Salvador Dalí, ‘Sigismund Enchainé (from Calderón: La Vie est un songe) (M&L 523a; Field 73-1-m)’, 1971, Forum Auctions

Signed and inscribed 'E.A.' in pencil, on Richard de Bas wove paper, printed by Ateliers Rigal, an artist's proof aside from the edition of 150, with full margins, 340 x 250mm (13 3/8 x 9 7/8in) (PL) (unframed)

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About Salvador Dalí

Salvador Dalí was a leading proponent of Surrealism, the 20-century avant-garde movement that sought to release the creative potential of the unconscious through strange, dream-like imagery. “Surrealism is destructive, but it destroys only what it considers to be shackles limiting our vision,” he said. Dalí is specially credited with the innovation of “paranoia-criticism,” a philosophy of art making he defined as “irrational understanding based on the interpretive-critical association of delirious phenomena.” In addition to meticulously painting fantastic compositions, such as The Accommodations of Desire (1929) and the melting clocks in his famed The Persistence of Memory (1931), Dalí was a prolific writer and early filmmaker, and cultivated an eccentric public persona with his flamboyant mustache, pet ocelot, and outlandish behavior and quips. “Each morning when I awake, I experience again a supreme pleasure,” he once said. “That of being Salvador Dalí.”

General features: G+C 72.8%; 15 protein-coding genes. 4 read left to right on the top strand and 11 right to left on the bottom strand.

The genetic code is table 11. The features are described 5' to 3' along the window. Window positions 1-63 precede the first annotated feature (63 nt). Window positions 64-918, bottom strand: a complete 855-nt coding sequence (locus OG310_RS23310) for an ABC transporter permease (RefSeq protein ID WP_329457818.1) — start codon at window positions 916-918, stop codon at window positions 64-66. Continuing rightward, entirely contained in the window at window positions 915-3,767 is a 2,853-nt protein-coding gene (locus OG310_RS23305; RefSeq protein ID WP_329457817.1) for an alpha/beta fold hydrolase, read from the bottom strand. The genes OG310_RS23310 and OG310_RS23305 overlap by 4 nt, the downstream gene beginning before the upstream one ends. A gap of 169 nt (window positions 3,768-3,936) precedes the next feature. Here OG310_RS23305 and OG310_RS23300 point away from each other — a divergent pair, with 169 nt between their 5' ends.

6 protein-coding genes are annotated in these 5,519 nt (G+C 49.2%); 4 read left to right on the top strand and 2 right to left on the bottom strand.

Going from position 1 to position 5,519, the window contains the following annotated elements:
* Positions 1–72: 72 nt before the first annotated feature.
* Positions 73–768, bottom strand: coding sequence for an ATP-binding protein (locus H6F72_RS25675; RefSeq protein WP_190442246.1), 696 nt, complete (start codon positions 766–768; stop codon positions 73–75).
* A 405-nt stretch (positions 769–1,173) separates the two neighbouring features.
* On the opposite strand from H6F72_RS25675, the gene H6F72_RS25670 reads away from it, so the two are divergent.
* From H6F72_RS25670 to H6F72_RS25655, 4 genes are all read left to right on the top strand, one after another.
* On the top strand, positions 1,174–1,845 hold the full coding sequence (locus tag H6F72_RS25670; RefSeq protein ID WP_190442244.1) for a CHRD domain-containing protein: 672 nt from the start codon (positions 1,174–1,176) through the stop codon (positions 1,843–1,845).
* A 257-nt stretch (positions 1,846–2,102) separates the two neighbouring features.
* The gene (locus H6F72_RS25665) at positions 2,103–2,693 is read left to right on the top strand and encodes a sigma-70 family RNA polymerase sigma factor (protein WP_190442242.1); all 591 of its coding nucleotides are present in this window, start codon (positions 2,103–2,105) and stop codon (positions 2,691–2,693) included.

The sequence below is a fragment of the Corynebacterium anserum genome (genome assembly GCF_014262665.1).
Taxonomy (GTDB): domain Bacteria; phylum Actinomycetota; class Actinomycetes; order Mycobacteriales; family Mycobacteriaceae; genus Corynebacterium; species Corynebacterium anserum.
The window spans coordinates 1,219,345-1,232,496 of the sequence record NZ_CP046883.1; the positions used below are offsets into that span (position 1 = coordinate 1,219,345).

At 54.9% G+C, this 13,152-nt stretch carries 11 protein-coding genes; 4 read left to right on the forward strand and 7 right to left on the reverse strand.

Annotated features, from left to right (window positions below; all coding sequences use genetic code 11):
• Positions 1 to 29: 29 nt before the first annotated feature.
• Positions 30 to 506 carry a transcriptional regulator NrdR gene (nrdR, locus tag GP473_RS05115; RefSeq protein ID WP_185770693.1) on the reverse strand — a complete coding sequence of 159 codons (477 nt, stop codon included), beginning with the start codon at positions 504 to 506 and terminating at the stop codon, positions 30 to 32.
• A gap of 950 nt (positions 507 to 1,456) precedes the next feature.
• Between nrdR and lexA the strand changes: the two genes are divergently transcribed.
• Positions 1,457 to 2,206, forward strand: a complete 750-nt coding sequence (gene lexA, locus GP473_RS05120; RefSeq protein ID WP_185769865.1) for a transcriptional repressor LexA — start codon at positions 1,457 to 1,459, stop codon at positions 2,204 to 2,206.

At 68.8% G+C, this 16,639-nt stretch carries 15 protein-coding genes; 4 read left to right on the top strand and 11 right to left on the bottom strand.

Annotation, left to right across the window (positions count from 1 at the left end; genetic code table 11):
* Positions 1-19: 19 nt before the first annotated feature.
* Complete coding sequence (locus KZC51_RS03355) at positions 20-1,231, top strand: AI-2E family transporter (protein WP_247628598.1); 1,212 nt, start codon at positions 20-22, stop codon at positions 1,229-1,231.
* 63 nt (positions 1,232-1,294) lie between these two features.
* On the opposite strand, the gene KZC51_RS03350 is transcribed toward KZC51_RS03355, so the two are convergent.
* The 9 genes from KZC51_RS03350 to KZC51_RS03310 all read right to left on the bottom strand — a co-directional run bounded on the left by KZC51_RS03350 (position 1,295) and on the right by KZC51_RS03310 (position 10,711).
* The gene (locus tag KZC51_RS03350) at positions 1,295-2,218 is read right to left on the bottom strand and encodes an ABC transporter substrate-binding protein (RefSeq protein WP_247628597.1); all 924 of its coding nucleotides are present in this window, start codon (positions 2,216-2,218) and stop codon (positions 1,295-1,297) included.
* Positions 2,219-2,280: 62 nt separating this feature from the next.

Spanish, 1904-1989, Figueres, Spain